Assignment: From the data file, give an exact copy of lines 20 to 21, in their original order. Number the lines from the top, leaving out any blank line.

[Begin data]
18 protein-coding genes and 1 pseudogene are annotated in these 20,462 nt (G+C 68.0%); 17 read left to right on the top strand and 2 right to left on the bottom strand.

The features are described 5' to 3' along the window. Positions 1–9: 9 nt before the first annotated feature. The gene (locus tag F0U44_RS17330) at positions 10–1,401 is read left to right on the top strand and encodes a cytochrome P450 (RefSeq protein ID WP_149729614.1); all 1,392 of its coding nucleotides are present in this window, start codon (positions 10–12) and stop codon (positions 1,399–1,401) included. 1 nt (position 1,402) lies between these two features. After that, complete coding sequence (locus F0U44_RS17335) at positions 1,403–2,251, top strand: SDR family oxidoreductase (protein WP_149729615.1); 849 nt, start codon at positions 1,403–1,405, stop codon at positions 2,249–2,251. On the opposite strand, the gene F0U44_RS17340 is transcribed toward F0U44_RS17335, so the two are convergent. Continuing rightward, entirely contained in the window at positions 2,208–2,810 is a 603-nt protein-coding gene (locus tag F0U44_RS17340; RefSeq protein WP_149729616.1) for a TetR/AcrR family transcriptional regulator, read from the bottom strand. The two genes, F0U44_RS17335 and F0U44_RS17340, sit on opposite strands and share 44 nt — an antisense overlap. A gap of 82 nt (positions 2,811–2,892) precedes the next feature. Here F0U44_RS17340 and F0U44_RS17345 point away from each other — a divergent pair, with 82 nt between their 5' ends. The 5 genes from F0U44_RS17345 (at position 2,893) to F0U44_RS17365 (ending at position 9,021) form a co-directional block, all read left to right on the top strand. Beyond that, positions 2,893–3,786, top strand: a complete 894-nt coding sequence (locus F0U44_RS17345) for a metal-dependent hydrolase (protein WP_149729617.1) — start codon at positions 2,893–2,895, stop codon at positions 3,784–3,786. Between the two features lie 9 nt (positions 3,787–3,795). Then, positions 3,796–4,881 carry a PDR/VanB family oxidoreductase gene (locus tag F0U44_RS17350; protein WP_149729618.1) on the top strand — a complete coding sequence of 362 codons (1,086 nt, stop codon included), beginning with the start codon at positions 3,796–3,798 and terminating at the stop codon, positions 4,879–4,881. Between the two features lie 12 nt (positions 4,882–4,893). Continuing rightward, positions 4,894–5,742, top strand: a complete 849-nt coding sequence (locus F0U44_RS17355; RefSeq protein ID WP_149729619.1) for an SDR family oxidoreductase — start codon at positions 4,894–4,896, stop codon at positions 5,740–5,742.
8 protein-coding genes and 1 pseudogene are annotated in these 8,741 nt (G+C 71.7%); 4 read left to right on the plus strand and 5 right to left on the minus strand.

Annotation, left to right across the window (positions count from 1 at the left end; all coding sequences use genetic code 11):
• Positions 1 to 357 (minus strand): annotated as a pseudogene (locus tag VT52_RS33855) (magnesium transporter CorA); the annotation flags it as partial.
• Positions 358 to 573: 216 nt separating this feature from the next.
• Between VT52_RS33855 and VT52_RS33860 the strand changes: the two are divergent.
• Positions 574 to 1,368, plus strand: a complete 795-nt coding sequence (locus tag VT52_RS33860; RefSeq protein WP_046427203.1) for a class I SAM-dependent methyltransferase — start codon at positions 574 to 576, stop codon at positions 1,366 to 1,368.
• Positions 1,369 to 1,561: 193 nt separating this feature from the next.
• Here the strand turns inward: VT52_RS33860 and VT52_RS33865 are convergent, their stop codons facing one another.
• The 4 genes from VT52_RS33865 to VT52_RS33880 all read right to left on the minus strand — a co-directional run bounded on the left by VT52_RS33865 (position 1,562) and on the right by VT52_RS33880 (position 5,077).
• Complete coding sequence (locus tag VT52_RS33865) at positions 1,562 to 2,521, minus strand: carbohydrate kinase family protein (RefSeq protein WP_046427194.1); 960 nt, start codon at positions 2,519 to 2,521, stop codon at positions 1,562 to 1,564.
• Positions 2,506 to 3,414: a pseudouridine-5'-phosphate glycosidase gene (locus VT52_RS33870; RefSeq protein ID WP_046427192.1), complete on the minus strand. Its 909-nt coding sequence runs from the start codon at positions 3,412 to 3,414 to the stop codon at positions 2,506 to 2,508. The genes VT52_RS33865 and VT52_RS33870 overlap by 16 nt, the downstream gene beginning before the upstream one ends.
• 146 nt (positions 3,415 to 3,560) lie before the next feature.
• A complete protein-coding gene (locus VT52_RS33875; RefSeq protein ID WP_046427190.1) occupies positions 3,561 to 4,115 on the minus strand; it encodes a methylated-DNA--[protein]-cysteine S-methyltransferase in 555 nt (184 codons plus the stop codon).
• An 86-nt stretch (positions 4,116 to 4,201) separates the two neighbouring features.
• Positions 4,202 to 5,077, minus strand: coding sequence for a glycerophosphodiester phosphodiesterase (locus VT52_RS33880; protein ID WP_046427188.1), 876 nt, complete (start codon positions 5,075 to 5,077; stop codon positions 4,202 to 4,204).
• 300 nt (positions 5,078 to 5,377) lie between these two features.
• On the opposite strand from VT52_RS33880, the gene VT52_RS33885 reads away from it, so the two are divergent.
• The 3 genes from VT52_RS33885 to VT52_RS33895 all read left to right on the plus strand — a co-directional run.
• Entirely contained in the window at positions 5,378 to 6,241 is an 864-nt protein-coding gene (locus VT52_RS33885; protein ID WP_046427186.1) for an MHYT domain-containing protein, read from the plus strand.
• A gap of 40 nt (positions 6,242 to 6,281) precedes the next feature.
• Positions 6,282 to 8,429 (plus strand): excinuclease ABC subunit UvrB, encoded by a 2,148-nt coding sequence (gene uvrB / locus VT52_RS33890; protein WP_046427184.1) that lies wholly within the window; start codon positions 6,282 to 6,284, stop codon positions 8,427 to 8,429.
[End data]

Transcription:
• The 3 genes from VT52_RS33885 to VT52_RS33895 all read left to right on the plus strand — a co-directional run.
• Entirely contained in the window at positions 5,378 to 6,241 is an 864-nt protein-coding gene (locus VT52_RS33885; protein ID WP_046427186.1) for an MHYT domain-containing protein, read from the plus strand.